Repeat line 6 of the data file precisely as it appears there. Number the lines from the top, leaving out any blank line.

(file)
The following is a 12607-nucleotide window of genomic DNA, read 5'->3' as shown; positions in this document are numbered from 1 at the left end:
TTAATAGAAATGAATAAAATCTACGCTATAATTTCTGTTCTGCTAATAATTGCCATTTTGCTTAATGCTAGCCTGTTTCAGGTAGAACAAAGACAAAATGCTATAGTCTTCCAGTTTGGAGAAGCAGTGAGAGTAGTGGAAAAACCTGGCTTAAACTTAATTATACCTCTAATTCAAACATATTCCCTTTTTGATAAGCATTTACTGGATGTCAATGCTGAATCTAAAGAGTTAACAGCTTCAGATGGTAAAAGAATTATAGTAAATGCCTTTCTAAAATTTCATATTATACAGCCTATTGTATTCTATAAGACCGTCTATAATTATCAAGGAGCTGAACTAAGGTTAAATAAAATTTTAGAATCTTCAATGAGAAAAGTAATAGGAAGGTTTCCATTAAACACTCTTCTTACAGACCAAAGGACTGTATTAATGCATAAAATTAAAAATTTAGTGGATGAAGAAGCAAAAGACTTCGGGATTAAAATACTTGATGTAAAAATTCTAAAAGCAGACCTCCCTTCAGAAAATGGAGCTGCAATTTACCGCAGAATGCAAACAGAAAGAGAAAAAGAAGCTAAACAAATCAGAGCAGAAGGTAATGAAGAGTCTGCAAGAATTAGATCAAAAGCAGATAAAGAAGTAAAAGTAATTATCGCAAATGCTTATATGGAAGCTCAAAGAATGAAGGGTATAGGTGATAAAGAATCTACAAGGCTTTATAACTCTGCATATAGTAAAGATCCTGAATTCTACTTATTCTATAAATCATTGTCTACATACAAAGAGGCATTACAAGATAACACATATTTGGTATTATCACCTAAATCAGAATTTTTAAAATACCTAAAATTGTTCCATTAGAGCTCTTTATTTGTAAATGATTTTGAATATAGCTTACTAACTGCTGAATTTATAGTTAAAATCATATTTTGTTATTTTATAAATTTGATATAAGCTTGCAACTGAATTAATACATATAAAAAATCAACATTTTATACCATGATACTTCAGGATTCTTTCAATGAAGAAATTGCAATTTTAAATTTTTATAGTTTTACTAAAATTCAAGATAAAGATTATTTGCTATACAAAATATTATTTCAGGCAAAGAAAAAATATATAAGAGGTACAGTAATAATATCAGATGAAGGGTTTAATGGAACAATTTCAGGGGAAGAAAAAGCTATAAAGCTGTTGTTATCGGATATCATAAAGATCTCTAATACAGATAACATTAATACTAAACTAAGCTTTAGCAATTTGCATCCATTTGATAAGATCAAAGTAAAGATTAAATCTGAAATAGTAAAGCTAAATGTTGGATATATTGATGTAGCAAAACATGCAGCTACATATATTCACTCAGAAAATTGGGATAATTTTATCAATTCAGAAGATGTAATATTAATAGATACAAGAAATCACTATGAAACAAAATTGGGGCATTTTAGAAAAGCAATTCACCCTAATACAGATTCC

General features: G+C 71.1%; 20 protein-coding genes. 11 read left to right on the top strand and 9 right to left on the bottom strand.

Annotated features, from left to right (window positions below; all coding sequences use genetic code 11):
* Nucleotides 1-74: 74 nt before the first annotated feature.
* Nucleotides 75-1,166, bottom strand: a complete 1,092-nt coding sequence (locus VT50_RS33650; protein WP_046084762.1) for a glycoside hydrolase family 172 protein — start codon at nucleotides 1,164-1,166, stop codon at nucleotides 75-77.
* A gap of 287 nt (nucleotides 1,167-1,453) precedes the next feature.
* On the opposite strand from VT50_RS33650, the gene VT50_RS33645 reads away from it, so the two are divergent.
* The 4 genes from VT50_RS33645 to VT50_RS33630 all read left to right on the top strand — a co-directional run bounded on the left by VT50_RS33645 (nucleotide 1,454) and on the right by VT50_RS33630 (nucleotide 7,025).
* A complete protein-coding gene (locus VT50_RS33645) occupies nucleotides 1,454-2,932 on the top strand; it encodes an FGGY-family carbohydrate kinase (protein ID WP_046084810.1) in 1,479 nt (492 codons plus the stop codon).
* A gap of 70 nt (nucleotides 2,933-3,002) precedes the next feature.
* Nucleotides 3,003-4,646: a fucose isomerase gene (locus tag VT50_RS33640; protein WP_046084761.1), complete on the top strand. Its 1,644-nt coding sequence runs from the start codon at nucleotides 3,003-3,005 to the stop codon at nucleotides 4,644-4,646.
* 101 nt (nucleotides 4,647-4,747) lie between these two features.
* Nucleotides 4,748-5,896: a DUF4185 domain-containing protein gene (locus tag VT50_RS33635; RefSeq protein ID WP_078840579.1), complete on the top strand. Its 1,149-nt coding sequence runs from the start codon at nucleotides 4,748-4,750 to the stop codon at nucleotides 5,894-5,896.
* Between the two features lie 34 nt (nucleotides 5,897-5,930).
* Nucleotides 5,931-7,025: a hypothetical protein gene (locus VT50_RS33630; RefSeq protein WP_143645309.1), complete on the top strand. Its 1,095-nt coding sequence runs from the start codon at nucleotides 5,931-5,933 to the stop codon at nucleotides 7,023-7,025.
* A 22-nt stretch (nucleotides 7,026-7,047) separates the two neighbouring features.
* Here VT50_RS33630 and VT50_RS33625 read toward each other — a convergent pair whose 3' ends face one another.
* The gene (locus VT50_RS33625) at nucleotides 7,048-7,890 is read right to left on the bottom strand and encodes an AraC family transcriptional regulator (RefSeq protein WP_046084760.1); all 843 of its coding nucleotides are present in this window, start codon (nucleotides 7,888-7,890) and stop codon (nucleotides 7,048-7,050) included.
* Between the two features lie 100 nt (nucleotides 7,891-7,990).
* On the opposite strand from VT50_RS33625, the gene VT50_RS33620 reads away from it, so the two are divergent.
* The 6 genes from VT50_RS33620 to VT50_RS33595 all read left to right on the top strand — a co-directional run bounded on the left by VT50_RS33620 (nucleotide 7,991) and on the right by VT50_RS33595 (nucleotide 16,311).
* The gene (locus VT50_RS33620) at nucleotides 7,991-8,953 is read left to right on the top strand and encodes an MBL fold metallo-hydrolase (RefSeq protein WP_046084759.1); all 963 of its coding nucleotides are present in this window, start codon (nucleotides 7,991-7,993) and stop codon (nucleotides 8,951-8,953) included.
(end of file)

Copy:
* Nucleotides 75-1,166, bottom strand: a complete 1,092-nt coding sequence (locus VT50_RS33650; protein WP_046084762.1) for a glycoside hydrolase family 172 protein — start codon at nucleotides 1,164-1,166, stop codon at nucleotides 75-77.